Iranian American Bar Association study reveals Iranian nationals were arbitrarily detained and mistreated
Washington, D.C., February 6, 2004 - The Iranian American Bar Association (IABA) released results today from an independent review examining the implementation of the special registration program under the National Security Entry-Exit System (NSEERS) by the INS in late - 2002 and early - 2003. The IABA uncovered substantial evidence of the arbitrary detention and mistreatment of a large number of Iranian nationals who had voluntarily appeared to register.
"To our knowledge, this the first time an independent, systematic and rigorous review of the evidence has been conducted, and it largely substantiates allegations of discriminatory and legally infirm conduct occurring in the course of implementing the NSEERS special registration program," said Babak Hoghooghi, IABA Founder and President. "The temporary suspension of the annual re-registration requirement does not necessarily mean that similar incidents will not recur in the future, nor does it compensate for the individual harm suffered by many registrants who sought voluntarily to comply with the law."
Thirty-four registrants, representing a broad spectrum of Iranians living in the U.S., discussed their experiences during the special registration process, including details of their interrogation as well as the conditions of their subsequent detention, in interviews conducted by the organization's legal team, which included attorneys from Wilmer, Cutler & Pickering, a Washington, D.C. law firm retained as pro bono counsel to the IABA. The Report summarizes evidence indicating improper interrogation, arbitrary detention decisions, and poor detention conditions, as well as demeaning and humiliating treatment by INS officials.
Designed to track the identity and movements of certain categories of non-immigrants living in the U.S., the "special registration" component of NSEERS was established in August 2002 and required males over the age of 16 from 25 predominantly Muslim countries to appear and register at specified INS offices throughout the country. In December 2003, the Department of Homeland Security temporarily suspended the annual re-registration requirement of the special registration program.
Twenty-four of the 34 registrants were detained despite voluntarily appearing to comply with the new registration laws. Twenty had pending applications with the INS concerning their immigration status, and 16 had lived in the U.S. for longer than five years. Twenty-three reported having immediate family members in the U.S. Notably, there has been no indication that any of the 24 detainees were deemed to pose a threat to U.S. national security.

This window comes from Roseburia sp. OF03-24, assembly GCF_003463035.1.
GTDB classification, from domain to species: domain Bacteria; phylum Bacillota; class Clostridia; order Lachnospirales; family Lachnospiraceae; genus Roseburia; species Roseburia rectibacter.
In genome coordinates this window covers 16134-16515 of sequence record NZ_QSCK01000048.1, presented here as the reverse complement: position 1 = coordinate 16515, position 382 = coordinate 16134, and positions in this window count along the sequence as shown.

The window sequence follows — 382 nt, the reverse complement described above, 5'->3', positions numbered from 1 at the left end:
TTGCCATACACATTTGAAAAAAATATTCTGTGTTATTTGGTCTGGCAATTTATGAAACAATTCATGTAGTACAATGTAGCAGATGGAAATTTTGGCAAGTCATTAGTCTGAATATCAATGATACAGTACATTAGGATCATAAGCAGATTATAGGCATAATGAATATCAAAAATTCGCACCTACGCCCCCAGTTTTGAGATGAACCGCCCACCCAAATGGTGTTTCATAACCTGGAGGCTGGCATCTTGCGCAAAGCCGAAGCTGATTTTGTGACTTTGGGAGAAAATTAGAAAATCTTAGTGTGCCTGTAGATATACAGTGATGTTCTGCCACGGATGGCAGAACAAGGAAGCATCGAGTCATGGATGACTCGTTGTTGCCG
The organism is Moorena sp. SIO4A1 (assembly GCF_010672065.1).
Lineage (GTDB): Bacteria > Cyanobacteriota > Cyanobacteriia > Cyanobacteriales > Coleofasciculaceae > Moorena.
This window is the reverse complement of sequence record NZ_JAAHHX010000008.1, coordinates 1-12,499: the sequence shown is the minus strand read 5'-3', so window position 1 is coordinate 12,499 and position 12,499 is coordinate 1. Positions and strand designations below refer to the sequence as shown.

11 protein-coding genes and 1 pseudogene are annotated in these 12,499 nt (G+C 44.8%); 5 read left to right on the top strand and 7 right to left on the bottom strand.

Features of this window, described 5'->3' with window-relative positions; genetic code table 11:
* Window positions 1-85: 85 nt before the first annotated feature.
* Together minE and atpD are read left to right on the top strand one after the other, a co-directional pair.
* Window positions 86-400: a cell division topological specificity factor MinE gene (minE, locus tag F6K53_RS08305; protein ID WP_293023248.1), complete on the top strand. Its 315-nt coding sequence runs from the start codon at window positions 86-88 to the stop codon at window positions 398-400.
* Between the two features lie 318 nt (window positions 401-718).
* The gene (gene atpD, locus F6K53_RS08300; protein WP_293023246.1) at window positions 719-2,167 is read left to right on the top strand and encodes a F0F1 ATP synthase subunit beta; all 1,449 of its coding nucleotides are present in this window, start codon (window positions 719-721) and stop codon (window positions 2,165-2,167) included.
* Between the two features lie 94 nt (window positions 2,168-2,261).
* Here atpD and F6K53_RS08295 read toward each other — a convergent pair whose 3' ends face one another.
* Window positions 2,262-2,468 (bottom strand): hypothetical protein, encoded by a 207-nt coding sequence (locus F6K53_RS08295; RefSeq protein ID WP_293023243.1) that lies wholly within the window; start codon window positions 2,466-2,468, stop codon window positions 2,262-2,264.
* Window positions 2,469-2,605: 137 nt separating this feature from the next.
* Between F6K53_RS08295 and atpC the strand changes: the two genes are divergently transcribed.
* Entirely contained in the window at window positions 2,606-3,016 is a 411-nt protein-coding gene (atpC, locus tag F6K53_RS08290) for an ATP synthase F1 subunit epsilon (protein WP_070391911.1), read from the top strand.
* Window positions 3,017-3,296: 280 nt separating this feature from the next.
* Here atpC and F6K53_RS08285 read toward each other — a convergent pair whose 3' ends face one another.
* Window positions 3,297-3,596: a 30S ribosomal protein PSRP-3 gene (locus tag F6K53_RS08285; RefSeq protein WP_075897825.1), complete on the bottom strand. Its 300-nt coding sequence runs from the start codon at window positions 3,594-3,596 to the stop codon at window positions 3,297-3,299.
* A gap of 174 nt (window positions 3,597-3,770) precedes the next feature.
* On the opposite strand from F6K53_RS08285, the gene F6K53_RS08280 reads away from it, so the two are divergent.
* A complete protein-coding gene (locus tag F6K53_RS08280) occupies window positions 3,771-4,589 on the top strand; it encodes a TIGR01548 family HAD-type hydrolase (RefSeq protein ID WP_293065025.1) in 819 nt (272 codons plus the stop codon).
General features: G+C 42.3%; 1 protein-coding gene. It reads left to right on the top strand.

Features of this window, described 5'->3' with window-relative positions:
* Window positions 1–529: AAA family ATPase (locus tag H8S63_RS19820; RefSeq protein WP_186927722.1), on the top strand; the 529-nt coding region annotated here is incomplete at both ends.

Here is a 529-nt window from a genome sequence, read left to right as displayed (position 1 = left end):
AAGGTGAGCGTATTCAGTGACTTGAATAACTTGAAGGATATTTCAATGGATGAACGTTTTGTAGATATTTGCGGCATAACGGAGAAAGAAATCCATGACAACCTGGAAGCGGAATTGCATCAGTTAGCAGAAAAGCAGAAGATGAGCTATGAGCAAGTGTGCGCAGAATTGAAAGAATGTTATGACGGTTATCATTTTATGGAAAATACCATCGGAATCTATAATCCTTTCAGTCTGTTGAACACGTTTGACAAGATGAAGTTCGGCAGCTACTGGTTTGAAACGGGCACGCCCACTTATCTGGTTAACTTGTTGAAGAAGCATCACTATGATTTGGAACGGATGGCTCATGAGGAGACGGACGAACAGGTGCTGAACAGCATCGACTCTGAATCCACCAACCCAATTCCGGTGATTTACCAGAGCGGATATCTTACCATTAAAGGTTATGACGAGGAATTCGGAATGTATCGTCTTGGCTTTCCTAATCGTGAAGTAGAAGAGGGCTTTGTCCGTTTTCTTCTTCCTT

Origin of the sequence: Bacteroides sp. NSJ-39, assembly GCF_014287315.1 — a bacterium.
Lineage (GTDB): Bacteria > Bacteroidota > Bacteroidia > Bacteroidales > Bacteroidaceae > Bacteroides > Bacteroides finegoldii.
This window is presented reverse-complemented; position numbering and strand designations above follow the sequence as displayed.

The Report finds that in many instances the registrants were treated in a demeaning and humiliating manner, and that they were frequently subjected to arbitrary questioning going well beyond what was necessary to accomplish the purposes of the special registration program. In one case, a registrant was asked by an INS official whether he believed in the Bible. Another INS official reportedly referred to a group of Iranian registrants as "animals" that he was "tired of dealing with." Yet another stated, "Let me go grab my shotgun," upon hearing that members of the detained group of registrants before him were Iranian.
Virtually all the detainees interviewed complained about the severe circumstances of their imprisonment. Complaints included being held for days in overcrowded and unsanitary detention facilities, insufficient food or warm bedding, lack of access to family members or attorneys, and denial of access to required medications or medical treatment. Several people reported that one detainee fainted, struck his head during a bus ride between two detention facilities, and was left unconscious for over 20 minutes without attention or medical assistance from INS officials. Such detention conditions likely violated INS's own Detention Operations Manual and may have constituted pre-trial punishment in violation of the U.S. Constitution's Due Process clause.
"The arbitrary detention and mistreatment of the registrants has contravened both the letter and spirit of the immigration laws and, potentially, more fundamental constitutional protections such as the right to due process," stated Nader Salehi, principal author of the Report and an IABA member. "The loss of resources and good will by the government, and the loss of rights and dignity on the part of these individuals has been unreasonably high given the marginal national security benefits achieved by this program."
Recommendations proposed by the IABA include steps to (a) permanently abandon the special registration program in its current form, (b) commence an open and inclusive dialogue addressing the failings of the program, and (c) consider - and, as appropriate - provide redress for those aggrieved persons who voluntarily sought to comply with the law.
About the Iranian American Bar Association:
The IABA is a tax-exempt, non-profit 501(c)3 corporation organized for charitable and educational purposes. The IABA is dedicated to protecting and furthering the interests, and promoting the advancement, of the Iranian-American community at large and the community of Iranian-American attorneys in particular. The IABA is a non-religious, independent organization and is not in any way affiliated with any other organization.
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